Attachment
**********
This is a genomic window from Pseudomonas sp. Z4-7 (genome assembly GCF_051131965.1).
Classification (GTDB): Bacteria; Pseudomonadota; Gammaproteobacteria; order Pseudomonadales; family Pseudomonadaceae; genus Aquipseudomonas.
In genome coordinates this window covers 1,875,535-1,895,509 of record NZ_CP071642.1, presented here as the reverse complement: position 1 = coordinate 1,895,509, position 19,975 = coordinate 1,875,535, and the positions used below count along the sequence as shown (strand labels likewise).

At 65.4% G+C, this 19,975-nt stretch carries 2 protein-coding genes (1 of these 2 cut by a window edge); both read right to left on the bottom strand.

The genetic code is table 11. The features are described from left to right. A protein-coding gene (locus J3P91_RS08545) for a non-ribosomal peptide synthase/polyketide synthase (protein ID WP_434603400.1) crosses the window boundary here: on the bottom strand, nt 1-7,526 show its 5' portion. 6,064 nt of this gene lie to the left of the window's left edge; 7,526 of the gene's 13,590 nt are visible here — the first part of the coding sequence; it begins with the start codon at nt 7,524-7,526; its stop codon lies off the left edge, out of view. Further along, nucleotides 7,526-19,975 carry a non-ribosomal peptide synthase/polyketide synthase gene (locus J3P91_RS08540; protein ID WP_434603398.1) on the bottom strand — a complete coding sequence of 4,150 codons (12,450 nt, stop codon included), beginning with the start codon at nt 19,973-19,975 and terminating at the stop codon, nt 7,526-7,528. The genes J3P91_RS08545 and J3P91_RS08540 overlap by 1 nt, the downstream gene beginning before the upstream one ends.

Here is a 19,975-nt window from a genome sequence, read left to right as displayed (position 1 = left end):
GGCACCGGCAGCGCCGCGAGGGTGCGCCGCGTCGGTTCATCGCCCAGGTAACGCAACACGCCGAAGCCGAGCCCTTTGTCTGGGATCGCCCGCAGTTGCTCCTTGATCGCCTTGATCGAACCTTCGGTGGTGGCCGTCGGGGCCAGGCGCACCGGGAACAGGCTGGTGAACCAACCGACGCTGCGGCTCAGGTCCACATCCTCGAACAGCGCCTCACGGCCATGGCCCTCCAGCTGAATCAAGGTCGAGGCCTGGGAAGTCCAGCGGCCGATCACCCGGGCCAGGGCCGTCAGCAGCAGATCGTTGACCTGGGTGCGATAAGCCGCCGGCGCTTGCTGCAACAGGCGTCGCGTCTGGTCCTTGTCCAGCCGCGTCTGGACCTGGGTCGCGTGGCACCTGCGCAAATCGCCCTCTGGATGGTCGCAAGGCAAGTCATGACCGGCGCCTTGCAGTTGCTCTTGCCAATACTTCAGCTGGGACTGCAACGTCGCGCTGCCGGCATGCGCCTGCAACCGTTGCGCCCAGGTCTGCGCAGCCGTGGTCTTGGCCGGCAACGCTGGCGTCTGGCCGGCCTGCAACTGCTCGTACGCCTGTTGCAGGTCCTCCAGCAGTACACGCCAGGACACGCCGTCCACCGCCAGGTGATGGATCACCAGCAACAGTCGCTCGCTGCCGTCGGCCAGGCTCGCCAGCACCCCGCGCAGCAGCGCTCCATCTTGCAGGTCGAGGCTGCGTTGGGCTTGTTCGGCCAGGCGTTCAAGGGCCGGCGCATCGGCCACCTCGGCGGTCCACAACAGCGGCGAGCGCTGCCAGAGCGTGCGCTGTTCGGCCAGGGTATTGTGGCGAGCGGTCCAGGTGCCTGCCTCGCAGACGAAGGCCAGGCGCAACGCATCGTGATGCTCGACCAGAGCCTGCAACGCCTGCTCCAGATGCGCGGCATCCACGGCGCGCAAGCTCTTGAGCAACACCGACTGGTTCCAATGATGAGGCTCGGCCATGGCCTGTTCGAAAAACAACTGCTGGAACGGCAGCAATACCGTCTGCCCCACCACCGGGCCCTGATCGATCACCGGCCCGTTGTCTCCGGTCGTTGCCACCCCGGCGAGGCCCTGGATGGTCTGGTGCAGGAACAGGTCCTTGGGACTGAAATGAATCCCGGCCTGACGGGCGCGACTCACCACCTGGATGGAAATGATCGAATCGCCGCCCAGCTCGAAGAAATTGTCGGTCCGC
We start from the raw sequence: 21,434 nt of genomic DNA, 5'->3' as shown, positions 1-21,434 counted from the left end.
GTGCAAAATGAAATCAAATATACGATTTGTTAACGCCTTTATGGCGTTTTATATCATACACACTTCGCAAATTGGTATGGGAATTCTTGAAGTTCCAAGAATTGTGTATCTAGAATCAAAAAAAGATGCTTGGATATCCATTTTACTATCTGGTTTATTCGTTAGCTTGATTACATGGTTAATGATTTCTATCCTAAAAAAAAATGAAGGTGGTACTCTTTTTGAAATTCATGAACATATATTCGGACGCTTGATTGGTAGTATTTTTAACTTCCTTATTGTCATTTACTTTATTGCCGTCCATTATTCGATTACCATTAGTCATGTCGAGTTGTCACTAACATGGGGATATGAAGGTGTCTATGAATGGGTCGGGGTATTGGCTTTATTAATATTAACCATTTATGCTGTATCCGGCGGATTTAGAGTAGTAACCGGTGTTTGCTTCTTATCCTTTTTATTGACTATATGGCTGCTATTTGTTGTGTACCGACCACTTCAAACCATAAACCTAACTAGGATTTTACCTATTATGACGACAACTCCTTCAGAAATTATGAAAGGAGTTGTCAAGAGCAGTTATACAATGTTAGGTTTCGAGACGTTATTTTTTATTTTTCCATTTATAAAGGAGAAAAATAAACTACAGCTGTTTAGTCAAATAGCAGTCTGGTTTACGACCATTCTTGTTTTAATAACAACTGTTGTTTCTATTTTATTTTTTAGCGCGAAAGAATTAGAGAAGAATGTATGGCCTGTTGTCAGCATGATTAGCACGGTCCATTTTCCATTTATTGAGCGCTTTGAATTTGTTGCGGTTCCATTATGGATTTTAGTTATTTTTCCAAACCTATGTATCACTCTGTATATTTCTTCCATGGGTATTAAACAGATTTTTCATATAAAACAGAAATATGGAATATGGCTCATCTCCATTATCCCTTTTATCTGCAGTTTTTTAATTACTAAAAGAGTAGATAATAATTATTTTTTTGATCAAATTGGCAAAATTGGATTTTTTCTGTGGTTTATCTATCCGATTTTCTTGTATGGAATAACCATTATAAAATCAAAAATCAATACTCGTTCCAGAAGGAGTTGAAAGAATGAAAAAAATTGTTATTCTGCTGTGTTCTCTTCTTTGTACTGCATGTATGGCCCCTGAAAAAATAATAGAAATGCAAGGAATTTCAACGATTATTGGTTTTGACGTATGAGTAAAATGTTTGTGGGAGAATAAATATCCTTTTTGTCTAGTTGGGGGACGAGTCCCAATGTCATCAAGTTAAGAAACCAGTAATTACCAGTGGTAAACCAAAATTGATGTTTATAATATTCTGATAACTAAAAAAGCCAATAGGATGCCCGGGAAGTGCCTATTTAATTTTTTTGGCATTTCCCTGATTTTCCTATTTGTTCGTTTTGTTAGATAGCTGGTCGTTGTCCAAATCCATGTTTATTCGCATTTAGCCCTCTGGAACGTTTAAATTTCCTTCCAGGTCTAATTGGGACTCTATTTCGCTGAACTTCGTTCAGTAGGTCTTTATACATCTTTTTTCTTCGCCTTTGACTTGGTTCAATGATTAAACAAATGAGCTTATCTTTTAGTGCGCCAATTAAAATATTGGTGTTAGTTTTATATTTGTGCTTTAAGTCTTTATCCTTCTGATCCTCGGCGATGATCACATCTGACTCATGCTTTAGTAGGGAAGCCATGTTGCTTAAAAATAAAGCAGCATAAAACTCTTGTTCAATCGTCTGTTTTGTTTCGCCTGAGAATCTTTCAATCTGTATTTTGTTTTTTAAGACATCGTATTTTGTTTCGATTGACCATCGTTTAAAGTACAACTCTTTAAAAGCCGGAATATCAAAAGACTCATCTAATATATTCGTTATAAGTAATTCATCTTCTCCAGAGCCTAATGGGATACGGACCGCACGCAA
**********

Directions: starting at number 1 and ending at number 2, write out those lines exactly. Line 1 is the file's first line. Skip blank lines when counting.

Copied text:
This is a genomic window from Pseudomonas sp. Z4-7 (genome assembly GCF_051131965.1).
Classification (GTDB): Bacteria; Pseudomonadota; Gammaproteobacteria; order Pseudomonadales; family Pseudomonadaceae; genus Aquipseudomonas.